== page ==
This is the first part of a review of both 9/11, and what took place in Benghazi the same day.
September 11th, 2001 is a day that Americans will never forget. It was before the war in Iraq. It was before the war on terror. It was before anyone cared about the NSA and TSA. It wasn’t the first time the country was at war. This wasn’t even the first time Americans were attacked on their own soil by a foreign threat. 9/11 was different though.
Not only was it the most fatal terrorist attack on US soil, it also marked a turning point that shaped American foreign and domestic policy past, present and future.
I want to make myself very clear. The goal of this article isn’t to take attention away from those that we lost or those that survived. It’s certainly not to take away from the heroes who were born on that day.
However, September 11th marks another heinous terrorist attack as well. One that makes right-wingers’ blood boil and left-wingers change the subject. Despite the fact that they took place 11 years apart, these two events in American history are linked by more than just the same day on a calendar. In order to understand the events that took place in Benghazi, you need to understand America’s crazy post 9/11 geopolitical landscape.
In 2011 freedom was spreading across the Middle East. The Arab Spring was looking promising in terms of bringing democracy to the third world. Countries including Egypt and Yemen had had their dictatorial leaders ousted from power. Another such country was Libya.
However, revolutions are a bloody business. The ousting of a regime such as Gaddafi’s tends to be followed by instability as well as creating a power vacuum in the region, which in turn leads to more bloodshed due to militant groups vying for control.
For those reasons, it’s incredibly difficult for the west to stay out of Middle Eastern countries after they interfere in a region’s politics. That’s why countries like the United States has a tendency to stick around after the dust settles to ensure that the leaders they like come into power.
Within months of the initial revolution, the CIA had a covert presence in Libya – more specifically the city of Benghazi. In March of 2011 ambassador, J Christopher Stevens was named the liaison to the Libyan rebels. Benghazi was a hub for gathering intelligence in the region.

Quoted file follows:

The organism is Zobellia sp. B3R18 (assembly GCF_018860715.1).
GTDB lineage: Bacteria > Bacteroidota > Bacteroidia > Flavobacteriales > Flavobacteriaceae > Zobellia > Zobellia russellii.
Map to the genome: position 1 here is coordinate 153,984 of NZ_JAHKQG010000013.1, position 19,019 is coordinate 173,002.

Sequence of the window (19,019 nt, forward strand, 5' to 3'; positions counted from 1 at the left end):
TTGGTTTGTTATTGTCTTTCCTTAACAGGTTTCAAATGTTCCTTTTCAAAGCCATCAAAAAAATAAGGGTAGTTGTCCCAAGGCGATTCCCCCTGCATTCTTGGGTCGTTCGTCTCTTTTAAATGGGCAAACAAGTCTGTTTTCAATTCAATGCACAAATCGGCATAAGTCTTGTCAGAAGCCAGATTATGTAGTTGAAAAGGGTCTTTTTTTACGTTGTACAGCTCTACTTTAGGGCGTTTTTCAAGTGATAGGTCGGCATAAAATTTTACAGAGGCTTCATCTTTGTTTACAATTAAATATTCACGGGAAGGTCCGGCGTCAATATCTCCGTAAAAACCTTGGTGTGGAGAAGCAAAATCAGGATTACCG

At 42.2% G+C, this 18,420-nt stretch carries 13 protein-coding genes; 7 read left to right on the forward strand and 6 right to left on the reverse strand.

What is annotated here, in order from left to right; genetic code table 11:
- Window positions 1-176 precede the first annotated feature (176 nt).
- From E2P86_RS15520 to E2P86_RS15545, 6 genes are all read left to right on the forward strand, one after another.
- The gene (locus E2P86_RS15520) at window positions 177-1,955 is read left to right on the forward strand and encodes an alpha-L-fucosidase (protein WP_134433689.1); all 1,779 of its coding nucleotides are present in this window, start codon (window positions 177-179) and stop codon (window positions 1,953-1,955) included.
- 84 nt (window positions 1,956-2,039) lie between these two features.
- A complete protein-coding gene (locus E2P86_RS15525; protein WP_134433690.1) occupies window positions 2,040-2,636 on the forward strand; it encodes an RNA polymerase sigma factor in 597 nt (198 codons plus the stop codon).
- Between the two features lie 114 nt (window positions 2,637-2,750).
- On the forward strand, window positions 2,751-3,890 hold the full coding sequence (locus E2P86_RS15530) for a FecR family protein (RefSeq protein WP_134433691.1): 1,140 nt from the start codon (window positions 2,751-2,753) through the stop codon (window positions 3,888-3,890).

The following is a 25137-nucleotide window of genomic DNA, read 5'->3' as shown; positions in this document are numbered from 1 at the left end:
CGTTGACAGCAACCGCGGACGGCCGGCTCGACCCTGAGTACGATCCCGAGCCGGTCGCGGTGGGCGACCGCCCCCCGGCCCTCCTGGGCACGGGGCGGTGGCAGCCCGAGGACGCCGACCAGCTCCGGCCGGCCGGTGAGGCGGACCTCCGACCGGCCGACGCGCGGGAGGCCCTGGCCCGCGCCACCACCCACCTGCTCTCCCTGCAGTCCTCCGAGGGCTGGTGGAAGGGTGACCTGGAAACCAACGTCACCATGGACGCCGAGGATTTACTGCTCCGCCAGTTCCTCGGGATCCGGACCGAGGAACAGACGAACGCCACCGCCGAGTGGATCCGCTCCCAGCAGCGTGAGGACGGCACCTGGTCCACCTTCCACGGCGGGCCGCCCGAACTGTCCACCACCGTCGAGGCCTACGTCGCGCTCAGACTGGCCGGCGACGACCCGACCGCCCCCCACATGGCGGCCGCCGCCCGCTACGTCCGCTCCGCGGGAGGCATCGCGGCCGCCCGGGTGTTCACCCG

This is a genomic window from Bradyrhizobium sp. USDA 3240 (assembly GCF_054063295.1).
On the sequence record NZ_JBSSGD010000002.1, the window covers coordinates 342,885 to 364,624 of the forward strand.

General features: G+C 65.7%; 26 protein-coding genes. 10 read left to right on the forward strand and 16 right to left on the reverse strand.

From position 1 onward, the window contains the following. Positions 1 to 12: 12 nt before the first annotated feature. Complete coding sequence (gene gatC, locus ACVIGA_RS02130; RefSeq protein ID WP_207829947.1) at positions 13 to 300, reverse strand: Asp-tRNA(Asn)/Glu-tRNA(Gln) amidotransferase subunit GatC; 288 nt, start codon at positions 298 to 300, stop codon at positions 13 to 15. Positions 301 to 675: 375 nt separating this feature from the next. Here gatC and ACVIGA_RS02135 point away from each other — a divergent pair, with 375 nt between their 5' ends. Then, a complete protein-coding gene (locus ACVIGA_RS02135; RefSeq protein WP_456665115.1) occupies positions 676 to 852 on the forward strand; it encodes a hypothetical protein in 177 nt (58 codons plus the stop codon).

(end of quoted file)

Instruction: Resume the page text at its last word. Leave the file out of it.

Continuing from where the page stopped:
Eventually, the Libyan revolution turned civil war ended. Brutal Libyan dictator Muammar Gaddafi was murdered by his own people, thus ending the Libyan civil war. Nobody shed a tear for Gaddafi, and the west was no exception. The rebels were backed by not only the US but NATO and the UK as well. People were optimistic about the future of Libya and her people.
As the western powers began to withdraw from the ground, the decision was made by US officials to keep personnel in Benghazi. Among those that stayed was Ambassador Stevens. The CIA and US State Department also remained in order to identify and collect arms and to keep them out of unwanted hands.
2012 was an election year, and the Obama administration was looking good after catching Osama Bin Laden and seemingly ending the war on terror the year before. America was riding high, and it looked as though the US was finally healed from the horrors of 9/11. Back in Libya however, tensions were beginning to rise.
Little did anyone know, one of the most controversial and avoidable terrorist attacks against the United States of America since 9/11 would take place 11 years to the day in Benghazi, Libya.
You can read more from Everett Shapcott at Think Liberty here.